Rodríguez-Peralto  JL , López-Barea  F , Sánchez-Herrera  S , Atienza  M .  Primary aneurysmal cyst of soft tissues (extraosseous aneurysmal cyst).   Am J Surg Pathol. 1994;18(6):632-636. doi:10.1097/00000478-199406000-00007PubMedGoogle Scholar
Dal Cin  P , Kozakewich  HP , Goumnerova  L , Mankin  HJ , Rosenberg  AE , Fletcher  JA .  Variant translocations involving 16q22 and 17p13 in solid variant and extraosseous forms of aneurysmal bone cyst.   Genes Chromosomes Cancer. 2000;28(2):233-234. doi:10.1002/(SICI)1098-2264(200006)28:2<233::AID-GCC13>3.0.CO;2-H PubMedGoogle Scholar
Li  L , Bui  MM , Zhang  M ,  et al.  Validation of fluorescence in situ hybridization testing of USP6 gene rearrangement for diagnosis of primary aneurysmal bone cyst.   Ann Clin Lab Sci. 2019;49(5):590-597.PubMedGoogle Scholar
Pietschmann  MF , Oliveira  AM , Chou  MM ,  et al.  Aneurysmal bone cysts of soft tissue represent true neoplasms: a report of two cases.   J Bone Joint Surg Am. 2011;93(9):e45. doi:10.2106/JBJS.J.00534PubMedGoogle Scholar
AMA CME Accreditation Information

Credit Designation Statement: The American Medical Association designates this Journal-based CME activity activity for a maximum of 1.00  AMA PRA Category 1 Credit(s)™. Physicians should claim only the credit commensurate with the extent of their participation in the activity.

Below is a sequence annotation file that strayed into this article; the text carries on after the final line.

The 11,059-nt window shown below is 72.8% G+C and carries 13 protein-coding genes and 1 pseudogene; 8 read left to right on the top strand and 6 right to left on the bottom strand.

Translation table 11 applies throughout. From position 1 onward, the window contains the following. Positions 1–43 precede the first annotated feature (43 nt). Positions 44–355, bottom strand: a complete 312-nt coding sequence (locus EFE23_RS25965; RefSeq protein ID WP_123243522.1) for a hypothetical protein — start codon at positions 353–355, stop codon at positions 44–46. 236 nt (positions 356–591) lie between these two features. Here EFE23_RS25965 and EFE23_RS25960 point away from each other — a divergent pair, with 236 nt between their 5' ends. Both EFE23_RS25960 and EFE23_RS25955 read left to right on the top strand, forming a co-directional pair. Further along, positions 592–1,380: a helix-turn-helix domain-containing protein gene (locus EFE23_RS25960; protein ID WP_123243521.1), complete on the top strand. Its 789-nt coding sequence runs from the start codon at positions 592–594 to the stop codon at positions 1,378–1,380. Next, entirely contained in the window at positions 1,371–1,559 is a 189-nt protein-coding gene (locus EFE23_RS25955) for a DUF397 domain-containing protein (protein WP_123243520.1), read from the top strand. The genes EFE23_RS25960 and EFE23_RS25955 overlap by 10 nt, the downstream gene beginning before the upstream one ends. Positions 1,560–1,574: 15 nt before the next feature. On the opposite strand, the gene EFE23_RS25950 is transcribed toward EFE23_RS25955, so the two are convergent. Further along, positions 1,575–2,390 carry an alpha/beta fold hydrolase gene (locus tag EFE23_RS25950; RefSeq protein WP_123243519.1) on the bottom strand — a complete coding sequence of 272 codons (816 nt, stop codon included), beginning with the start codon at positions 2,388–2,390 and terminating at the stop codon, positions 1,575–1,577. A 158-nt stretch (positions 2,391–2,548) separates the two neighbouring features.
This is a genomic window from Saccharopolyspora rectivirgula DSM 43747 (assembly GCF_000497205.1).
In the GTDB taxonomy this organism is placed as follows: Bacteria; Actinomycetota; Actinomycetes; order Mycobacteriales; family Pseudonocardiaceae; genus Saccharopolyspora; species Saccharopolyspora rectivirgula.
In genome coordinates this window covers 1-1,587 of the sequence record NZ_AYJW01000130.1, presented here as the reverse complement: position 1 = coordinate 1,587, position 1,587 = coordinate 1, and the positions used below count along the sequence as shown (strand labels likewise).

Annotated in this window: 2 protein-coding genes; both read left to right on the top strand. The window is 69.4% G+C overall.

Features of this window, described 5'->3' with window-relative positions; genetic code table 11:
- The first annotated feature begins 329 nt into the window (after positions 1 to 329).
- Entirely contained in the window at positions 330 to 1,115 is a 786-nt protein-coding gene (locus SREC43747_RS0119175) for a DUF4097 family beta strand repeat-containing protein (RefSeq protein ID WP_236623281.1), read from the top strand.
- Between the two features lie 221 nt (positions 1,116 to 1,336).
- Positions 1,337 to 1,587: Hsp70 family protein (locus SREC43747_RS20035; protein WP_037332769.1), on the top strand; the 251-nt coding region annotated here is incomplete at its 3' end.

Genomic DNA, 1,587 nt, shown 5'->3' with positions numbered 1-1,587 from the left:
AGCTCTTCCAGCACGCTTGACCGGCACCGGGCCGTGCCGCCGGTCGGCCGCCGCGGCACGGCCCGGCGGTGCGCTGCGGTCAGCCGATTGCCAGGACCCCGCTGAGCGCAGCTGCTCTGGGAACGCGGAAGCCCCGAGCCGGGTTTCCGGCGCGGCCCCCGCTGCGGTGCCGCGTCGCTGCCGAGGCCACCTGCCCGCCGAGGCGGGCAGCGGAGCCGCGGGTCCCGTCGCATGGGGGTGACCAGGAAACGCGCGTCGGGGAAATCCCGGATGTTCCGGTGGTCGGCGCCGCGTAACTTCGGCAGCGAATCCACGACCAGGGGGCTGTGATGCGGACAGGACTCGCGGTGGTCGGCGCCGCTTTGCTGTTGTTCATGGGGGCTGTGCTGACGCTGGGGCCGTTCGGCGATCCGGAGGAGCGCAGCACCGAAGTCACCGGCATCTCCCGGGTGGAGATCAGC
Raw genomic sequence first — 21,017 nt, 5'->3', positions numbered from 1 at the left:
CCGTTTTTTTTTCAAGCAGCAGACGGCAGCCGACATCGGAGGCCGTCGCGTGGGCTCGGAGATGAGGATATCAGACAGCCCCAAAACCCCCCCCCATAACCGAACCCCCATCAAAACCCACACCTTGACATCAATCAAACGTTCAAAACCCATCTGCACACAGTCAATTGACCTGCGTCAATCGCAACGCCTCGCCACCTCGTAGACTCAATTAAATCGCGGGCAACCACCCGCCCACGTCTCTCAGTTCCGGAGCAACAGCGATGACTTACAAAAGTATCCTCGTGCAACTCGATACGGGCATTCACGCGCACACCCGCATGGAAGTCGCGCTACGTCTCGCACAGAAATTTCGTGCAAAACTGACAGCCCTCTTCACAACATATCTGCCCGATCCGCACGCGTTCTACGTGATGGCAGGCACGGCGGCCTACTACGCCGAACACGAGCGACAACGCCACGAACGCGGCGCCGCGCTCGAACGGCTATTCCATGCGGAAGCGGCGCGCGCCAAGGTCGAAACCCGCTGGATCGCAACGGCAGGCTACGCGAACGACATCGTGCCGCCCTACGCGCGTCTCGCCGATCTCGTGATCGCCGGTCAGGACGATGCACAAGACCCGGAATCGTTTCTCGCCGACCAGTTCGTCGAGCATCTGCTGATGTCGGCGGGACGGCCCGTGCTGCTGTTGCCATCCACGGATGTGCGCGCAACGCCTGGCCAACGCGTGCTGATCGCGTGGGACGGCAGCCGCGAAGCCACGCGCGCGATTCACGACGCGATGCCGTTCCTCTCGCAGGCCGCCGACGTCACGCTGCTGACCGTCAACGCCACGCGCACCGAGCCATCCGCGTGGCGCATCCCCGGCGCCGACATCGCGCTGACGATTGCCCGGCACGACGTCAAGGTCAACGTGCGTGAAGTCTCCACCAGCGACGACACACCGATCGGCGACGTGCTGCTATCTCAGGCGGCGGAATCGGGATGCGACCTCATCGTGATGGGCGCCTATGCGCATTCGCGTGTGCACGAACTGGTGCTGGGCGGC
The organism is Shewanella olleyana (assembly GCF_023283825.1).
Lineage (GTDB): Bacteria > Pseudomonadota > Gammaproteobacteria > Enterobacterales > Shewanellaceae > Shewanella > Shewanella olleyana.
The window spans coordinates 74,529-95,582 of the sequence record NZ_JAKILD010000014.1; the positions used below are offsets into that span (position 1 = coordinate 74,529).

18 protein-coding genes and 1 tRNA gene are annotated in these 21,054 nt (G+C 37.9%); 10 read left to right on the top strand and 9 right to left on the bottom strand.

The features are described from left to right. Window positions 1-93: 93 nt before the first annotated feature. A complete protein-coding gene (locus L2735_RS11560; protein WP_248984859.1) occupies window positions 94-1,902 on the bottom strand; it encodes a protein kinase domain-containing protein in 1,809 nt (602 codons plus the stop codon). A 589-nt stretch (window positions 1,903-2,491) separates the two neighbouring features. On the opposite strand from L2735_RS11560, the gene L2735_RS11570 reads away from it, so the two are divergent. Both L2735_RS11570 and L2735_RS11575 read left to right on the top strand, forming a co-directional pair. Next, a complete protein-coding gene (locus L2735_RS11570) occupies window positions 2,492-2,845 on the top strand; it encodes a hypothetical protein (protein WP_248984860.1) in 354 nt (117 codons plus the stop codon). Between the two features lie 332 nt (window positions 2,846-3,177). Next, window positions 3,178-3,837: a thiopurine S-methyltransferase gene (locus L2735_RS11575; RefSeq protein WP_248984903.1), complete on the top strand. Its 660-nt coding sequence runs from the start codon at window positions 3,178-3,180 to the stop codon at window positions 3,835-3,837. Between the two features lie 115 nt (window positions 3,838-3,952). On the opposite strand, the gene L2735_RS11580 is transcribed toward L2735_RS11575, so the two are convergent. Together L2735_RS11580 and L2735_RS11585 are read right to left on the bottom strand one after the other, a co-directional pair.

Successful completion of this CME activity, which includes participation in the evaluation component, enables the participant to earn up to:

  • 1.00 Medical Knowledge MOC points in the American Board of Internal Medicine's (ABIM) Maintenance of Certification (MOC) program;;
  • 1.00 Self-Assessment points in the American Board of Otolaryngology – Head and Neck Surgery’s (ABOHNS) Continuing Certification program;
  • 1.00 MOC points in the American Board of Pediatrics’ (ABP) Maintenance of Certification (MOC) program;
  • 1.00 Lifelong Learning points in the American Board of Pathology’s (ABPath) Continuing Certification program; and
  • 1.00 CME points in the American Board of Surgery’s (ABS) Continuing Certification program

It is the CME activity provider's responsibility to submit participant completion information to ACCME for the purpose of granting MOC credit.